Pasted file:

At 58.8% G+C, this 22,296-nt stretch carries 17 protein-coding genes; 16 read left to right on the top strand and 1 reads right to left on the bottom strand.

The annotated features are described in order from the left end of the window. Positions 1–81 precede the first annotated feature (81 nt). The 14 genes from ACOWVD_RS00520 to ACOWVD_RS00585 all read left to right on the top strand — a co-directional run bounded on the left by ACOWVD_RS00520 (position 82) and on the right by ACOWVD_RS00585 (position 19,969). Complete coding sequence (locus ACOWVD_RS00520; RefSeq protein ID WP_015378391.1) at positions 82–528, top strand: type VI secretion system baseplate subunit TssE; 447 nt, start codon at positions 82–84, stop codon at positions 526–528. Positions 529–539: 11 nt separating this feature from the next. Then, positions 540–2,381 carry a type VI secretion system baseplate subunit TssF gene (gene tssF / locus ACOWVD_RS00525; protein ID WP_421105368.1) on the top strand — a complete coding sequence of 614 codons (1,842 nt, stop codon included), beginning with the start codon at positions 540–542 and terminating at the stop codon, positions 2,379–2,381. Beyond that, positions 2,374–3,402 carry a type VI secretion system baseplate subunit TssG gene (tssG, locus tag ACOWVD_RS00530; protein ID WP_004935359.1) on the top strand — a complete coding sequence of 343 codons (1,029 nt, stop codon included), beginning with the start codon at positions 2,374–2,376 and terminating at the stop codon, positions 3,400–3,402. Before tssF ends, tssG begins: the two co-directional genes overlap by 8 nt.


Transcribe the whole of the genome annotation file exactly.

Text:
At 58.8% G+C, this 22,296-nt stretch carries 17 protein-coding genes; 16 read left to right on the top strand and 1 reads right to left on the bottom strand.

The annotated features are described in order from the left end of the window. Positions 1–81 precede the first annotated feature (81 nt). The 14 genes from ACOWVD_RS00520 to ACOWVD_RS00585 all read left to right on the top strand — a co-directional run bounded on the left by ACOWVD_RS00520 (position 82) and on the right by ACOWVD_RS00585 (position 19,969). Complete coding sequence (locus ACOWVD_RS00520; RefSeq protein ID WP_015378391.1) at positions 82–528, top strand: type VI secretion system baseplate subunit TssE; 447 nt, start codon at positions 82–84, stop codon at positions 526–528. Positions 529–539: 11 nt separating this feature from the next. Then, positions 540–2,381 carry a type VI secretion system baseplate subunit TssF gene (gene tssF / locus ACOWVD_RS00525; protein ID WP_421105368.1) on the top strand — a complete coding sequence of 614 codons (1,842 nt, stop codon included), beginning with the start codon at positions 540–542 and terminating at the stop codon, positions 2,379–2,381. Beyond that, positions 2,374–3,402 carry a type VI secretion system baseplate subunit TssG gene (tssG, locus tag ACOWVD_RS00530; protein ID WP_004935359.1) on the top strand — a complete coding sequence of 343 codons (1,029 nt, stop codon included), beginning with the start codon at positions 2,374–2,376 and terminating at the stop codon, positions 3,400–3,402. Before tssF ends, tssG begins: the two co-directional genes overlap by 8 nt.